Action area 2: Human dignity
- Ensuring that humanitarian assistance addresses the needs and potential of women and girls is crucial to build effective coping and adaptive capacities. Access to health care, nutrition and education is a cornerstone of inclusion, needed to sustain long-term change.
Action area 3: Growth that works for everyone
- Increasing women’s access to economic resources and opportunities is essential for livelihood diversification, as well as to ensure that women have the flexibility and the autonomy needed to adapt to changing circumstances. It can also create new opportunities to engage the private sector in resilience building, by integrating women/women-owned enterprises into supply chains.
Action area 4: Environment and climate action
- Advancing women’s leadership and decision making is crucial for innovative responses to the challenges posed by climate change. Fostering women’s entrepreneurship and women-led initiatives to address environmental challenges—including the use of renewable energy—can strengthen experimentation and learning, which are essential for resilience.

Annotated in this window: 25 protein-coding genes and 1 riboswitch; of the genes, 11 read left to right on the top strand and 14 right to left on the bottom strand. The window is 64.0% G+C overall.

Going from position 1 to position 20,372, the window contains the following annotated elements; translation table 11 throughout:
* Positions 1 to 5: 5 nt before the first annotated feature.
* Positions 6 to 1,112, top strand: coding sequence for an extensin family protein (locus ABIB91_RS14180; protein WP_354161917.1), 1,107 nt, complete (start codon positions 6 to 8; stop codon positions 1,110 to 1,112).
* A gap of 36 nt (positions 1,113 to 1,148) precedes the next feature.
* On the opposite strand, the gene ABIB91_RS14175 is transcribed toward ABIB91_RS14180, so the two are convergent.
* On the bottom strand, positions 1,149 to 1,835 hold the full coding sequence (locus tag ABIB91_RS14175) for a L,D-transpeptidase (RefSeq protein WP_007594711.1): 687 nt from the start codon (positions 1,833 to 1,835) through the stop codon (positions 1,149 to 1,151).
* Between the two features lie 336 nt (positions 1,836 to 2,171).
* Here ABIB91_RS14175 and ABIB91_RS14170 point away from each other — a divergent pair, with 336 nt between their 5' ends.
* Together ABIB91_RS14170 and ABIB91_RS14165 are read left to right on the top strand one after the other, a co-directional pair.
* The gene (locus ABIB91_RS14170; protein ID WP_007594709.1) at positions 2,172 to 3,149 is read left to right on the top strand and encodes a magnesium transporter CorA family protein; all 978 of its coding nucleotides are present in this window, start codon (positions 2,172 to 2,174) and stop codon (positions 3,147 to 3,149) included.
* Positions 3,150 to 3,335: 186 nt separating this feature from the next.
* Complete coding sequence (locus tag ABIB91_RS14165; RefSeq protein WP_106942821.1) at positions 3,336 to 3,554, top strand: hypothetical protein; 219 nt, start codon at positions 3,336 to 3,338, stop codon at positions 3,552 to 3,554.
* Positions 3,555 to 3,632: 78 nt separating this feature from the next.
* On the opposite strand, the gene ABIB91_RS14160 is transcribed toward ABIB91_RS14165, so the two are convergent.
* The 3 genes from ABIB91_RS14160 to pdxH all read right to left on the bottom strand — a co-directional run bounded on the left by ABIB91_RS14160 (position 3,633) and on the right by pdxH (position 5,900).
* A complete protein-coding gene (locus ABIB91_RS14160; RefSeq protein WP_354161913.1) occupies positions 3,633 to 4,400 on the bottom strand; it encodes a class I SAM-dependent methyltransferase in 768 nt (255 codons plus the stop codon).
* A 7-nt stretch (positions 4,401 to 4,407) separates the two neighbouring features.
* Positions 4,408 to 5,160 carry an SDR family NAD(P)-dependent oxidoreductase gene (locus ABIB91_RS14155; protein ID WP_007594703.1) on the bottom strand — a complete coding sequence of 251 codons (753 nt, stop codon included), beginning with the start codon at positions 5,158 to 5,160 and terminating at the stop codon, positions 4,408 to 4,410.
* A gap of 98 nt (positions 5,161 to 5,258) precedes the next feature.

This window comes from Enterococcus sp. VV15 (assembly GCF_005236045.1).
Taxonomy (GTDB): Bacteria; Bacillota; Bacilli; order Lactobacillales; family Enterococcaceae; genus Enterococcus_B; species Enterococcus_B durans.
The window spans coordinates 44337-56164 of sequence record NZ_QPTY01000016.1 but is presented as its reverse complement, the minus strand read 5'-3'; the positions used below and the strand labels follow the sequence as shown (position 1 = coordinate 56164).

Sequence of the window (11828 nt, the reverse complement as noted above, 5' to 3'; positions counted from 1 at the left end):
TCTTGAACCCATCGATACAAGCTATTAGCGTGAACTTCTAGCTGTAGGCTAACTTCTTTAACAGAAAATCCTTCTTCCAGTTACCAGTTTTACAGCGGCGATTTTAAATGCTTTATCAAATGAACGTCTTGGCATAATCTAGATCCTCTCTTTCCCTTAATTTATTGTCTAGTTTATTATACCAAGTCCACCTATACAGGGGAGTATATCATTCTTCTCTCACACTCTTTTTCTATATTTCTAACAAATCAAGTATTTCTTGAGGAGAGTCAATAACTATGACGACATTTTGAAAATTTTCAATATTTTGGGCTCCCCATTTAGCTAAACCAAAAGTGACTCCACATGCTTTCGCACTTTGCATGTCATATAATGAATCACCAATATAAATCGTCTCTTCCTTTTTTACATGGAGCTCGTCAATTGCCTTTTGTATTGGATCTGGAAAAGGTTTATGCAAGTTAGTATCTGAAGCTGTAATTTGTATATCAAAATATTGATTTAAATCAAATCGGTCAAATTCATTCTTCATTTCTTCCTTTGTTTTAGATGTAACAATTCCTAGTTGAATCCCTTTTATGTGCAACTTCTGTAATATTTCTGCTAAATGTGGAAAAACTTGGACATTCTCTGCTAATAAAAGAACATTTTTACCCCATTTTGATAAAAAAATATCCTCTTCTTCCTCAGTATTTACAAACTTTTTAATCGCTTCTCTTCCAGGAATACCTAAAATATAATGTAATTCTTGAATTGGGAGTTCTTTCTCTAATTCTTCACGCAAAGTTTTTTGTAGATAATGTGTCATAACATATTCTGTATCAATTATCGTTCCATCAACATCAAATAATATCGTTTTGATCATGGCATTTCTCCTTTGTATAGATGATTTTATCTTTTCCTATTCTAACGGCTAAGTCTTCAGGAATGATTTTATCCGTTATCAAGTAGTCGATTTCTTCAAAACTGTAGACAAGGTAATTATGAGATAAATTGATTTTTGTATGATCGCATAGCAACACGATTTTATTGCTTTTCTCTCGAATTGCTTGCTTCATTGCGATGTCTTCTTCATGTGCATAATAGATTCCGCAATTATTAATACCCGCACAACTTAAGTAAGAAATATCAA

Action area 5: Inclusive governance
- The protection and promotion of human rights, the rule of law and political participation are fundamental attributes of resilient societies, and are necessary for the empowerment of women and girls. The participation of women in positions of influence can act as a precursor of change across scales—community, regional, national—and improve institutional robustness.
Action area 6: Peace and security
- Effective participation of women in peacebuilding and post-conflict reconstruction is the basis for long-lasting prosperity. Ensuring that women help shape the design and implementation of security strategies is important for empowerment, as well as to achieve more comprehensive solutions to the root causes of conflict.
Canada’s new feminist international assistance policy provides a bold and exciting approach to address international development challenges in contexts where inequality and exclusion of women and girls still prevail. But the true test of the policy’s effectiveness will be our ability, as a society, to engage in a long-term process of change that requires seeing gender integration not as a novelty but as the new normal—as an absolute prerequisite to building resilience both in Canada and abroad.
1. USAID (2013). “Feed the future learning agenda literature review: Improved gender integration and women’s empowerment”,. Washington DC: Feed the Future Program, Washington DC; Mercy Corps. (2014). “ Rethinking resilience: Prioritizing gender integration to enhance household and community resilience to food insecurity in the Sahel”., Portland, Oregon.
2. Le Masson, V., Norton, A., & Wilkinson, E., (2015). Gender and Rresilience (BRACED Working Paper),. Overseas Development Institute (ODI). Retrieved from, BRACED Working Paper, available online: https://www.odi.org/sites/odi.org.uk/files/odi-assets/publications-opinion-files/9890.pdf